[torqueusers] Removing processes after a job is killed
John S. Urban
urbanjost at comcast.net
Sat Jul 5 19:44:30 MDT 2008
We also strongly encourage the use of mpiexec(1) or switches on the various "mpirun" commands that try to
clean up (like the -mx-kill (or -gm-kill) switch for MYRANET MPI codes) . But, we have found it's nice to have a backup
for cleaning out orphaned processes (various problems cause orphaned processes -- node problems, commercial codes not easily changed to use mpiexec(1), machines
running other schedulers such as LSF without the HPC options, or running no schedulers at all, ...) . Therefore, we have an in-house script run by
cron(1) that is called "shouldnotbehere". In our case it is easy to know by the host name which scheduler the node is using (if any). If the scheduler does not respond, the script quits. But if the scheduler does respond, then a list of users running jobs on the node is generated by calling the appropriate schedulers's query command. A second list of non-system users on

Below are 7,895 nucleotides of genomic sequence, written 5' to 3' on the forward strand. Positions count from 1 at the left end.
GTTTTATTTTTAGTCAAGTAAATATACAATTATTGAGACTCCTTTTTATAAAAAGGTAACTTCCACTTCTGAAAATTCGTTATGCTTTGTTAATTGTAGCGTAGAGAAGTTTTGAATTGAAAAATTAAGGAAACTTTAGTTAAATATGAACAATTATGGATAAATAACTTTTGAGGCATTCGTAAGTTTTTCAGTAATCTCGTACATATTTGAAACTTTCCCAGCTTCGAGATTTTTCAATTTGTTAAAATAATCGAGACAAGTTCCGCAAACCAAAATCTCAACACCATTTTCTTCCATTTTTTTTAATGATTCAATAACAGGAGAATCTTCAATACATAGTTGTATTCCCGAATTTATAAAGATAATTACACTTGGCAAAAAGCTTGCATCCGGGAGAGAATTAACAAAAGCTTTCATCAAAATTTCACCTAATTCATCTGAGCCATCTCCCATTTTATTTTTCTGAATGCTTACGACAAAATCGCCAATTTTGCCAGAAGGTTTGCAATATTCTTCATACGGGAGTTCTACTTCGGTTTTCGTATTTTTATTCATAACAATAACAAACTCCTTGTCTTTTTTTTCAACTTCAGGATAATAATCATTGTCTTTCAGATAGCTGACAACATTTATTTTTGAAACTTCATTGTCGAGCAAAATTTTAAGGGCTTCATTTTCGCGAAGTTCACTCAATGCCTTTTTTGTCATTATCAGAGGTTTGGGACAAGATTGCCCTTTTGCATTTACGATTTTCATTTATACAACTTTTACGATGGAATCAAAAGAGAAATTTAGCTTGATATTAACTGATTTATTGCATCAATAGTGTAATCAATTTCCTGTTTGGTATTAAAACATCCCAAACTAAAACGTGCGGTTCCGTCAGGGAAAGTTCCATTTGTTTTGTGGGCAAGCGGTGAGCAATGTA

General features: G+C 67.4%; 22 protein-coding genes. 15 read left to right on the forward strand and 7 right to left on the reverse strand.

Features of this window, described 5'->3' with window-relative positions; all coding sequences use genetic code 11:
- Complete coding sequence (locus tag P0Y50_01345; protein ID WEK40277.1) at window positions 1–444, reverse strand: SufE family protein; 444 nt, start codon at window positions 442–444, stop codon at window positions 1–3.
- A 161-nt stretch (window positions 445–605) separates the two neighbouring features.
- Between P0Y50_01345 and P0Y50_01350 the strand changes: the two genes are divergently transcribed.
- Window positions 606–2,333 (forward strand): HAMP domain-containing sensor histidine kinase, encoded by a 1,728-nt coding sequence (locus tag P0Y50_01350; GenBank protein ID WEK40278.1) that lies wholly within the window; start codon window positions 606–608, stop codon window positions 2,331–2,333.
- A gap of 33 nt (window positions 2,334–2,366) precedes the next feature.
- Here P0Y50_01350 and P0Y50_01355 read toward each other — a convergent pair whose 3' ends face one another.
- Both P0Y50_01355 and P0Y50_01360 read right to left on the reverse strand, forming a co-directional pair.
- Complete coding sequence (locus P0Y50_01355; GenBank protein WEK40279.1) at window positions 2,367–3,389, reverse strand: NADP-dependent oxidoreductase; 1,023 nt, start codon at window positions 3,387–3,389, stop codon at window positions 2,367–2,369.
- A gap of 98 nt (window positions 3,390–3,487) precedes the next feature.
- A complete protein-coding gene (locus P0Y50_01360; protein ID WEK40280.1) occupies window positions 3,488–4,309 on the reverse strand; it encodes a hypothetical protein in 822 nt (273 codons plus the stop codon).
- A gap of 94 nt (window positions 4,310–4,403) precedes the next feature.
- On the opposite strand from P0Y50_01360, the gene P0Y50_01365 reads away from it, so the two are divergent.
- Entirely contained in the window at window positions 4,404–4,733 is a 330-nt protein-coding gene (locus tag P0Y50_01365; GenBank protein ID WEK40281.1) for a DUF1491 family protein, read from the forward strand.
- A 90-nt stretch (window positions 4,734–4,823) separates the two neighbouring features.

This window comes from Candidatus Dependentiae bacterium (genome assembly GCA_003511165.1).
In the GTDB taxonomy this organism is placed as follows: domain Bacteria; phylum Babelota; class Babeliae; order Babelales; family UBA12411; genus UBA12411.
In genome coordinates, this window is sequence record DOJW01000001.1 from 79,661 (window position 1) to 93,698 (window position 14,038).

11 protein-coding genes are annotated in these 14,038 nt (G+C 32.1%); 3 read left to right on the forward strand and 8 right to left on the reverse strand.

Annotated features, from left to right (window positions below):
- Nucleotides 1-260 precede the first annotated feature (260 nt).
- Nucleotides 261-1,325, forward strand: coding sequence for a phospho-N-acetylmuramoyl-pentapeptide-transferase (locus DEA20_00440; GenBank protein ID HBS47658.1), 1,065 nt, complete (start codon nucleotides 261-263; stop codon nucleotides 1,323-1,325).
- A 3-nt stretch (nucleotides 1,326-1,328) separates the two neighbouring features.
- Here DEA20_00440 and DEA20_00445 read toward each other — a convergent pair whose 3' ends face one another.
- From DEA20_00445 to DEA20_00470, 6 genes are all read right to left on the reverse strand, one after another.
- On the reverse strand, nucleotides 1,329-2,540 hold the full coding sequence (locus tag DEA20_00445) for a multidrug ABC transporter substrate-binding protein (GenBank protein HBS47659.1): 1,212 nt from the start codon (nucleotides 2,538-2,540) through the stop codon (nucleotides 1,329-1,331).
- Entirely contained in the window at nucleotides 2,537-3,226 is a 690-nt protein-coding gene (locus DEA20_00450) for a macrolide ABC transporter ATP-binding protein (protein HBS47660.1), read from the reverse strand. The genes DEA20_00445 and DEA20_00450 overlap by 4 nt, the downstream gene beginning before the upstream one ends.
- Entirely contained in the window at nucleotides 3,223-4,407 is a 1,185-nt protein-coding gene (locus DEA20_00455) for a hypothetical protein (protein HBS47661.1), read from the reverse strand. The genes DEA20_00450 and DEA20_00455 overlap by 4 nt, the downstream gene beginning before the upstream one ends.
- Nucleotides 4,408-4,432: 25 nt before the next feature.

the node is then generated. If you are on the second list but not on the first (and the process is more than three minutes
old to eliminate the possibility the job started after you queried the scheduler) then the processes are killed. All kill(1)
commands are logged along with a ps(1) of the killed process just so you can prove the wrong things are not being killed.
We never give regular users UIDs under a certain value, so it is easy to tell "users" from system IDs. that may not be the
case for you.
For interactive users on nodes without a scheduler, a test if made if the user is using any pty or tty device and whether he
has a shell running that matches his login shell. If not, the processes are killed. This is suitable for us because almost all work (even interactive) is initiated via a job scheduler and the interactive nodes are only used
for small sessions using single-CPU processes.
So basically, an attempt is made to see if you should be on the node or not. If not, your processes are killed. This
assumes the odds of you having another job on the machine at the same time are reasonably low, which on large
SMP nodes is not a reasonable assumption.
The details would vary for you, I'm sure. But I thought an outline of the process might be useful.
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